Friday, November 21, 2014

CCC 119 - Ellen Taaffe Zwilich

This week the Consonant Classical Challenge profiles American composer Ellen Taaffe Zwilich. For the first part of her career, Zwilich wrote in an agressively atonal style, perhaps reflecting her studies with Elliot Carter. Her first symphony, which won the Pulitzer Prize in 1983, is a good example of her earlier style.

By the late 1980s, Zwilich had moved to a more tonal style of writing, which some characterise as post-modernist (or just neo-romantic). According to her website, "Ms. Zwilich combines craft and inspiration, reflecting an optimistic and humanistic spirit that gives her a unique musical voice."

Perhaps because of that, Ellen Taaffe Zwilich is one of the most successful living American composers. Her works are frequently performed and recorded, and as recently as 2012 was still filling commissions.

Zwilich's late style may be tonally based, but it's a far-ranging tonality. Her melodies often have wide leaps that recall those of atonal composers. Those leaps, and the way they're harmonized give the melodies strong emotional impact.

The Lament for cello and piano, written in 2000, lays bare the essence of Zwilich's style. In it, one can hear the wide melodic leaps that give the music its piquancy.



In addition to studying with some of the major composers of the 20th century, Zwilich was also a member (early in her career) of the American Symphony Orchestra under Leopold Stokowski. Zwilich's first-hand experience as an orchestral player shows in her music. It's both imaginative in creation and practical in execution. Her third symphony, completed in 1992, demonstrates both these qualities.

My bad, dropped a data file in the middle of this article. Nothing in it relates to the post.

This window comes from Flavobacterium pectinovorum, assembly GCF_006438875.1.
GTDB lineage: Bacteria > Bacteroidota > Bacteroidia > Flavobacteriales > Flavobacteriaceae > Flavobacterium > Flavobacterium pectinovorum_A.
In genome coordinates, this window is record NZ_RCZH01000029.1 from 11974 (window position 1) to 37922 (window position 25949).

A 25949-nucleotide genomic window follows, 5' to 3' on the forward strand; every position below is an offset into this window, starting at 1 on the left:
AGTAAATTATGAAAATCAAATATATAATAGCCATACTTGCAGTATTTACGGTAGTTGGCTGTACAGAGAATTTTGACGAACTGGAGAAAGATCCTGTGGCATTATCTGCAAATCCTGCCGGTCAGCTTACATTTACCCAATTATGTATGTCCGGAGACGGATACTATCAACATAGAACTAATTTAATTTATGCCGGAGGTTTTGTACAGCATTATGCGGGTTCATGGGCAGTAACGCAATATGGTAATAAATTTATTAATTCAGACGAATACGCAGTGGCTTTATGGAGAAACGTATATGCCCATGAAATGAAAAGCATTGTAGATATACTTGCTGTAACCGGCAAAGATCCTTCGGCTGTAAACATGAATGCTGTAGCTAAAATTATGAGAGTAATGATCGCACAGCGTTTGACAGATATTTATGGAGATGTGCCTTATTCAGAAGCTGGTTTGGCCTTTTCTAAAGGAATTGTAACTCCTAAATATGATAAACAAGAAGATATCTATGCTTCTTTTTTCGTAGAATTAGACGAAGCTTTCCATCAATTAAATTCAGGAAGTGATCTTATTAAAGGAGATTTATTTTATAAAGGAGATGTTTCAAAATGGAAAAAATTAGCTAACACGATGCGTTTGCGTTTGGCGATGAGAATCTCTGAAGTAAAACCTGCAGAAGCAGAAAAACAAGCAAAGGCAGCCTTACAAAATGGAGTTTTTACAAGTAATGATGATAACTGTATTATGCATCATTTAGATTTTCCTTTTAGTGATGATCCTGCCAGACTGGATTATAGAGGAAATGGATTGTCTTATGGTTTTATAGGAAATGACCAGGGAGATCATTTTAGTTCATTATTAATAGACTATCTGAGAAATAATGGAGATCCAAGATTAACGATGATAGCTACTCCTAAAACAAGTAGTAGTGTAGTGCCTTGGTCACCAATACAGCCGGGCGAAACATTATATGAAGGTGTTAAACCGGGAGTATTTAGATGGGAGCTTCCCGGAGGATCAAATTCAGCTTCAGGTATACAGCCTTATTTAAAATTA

Zwilich sometimes incorporates older forms into her music. Her Concerto Grosso (1985) was written for the Handel Tricentennial. Although the instrumentation (which includes harpsichord) and the work's structure may be Handelean, there's no mistaking Zwilich's unique compositional voice.



According to her website, Ellen Taaffe Zwilich has been called "one of America’s most frequently played and genuinely popular living composers." And with good reason. Her music is well-constructed, genuinely has something to say, and is both player- and listener-friendly without making any artistic compromise.

Recommended Recordings
(this is but a sampling of the works available on recordings)

Music of Ellen Taaffe Zwilich

Zwilich: Millennium Fantasy; Images; Peanuts Gallery

Zwilich: Concertos

Zwilich: Passionate Diversions

Thursday, November 20, 2014

Julian Wachner: Works for Orchestra and Voices

Julian Wachner: Symphony No. 1 and Other Works
NOVUS NY; Choir of Trinity Wall Street; Majestic Brass Quintet; Trinity Youth Choir; Jessica Muirhead, soprano; Christopher Burchett, bass-baritone; Steven Burns, trumpet
Naxos 3 CD Set


In the liner notes for this three-CD set, Julian Wachner writes,

"My music lives in a sound world that seeks to balance harmony and melody, movement with stasis, simplicity with chaos, and contemporary techniques with unabashed borrowing from the past."

And for the most part, he succeeds in achieving that balance, as this new three-CD collection shows. For the most part, this release presents Wachner's works for orchestra and voices. Wachner's extensive background as a church musician has given him an intimate familiarity with the possibilities of the human voice, which makes his writing for it particularly effective.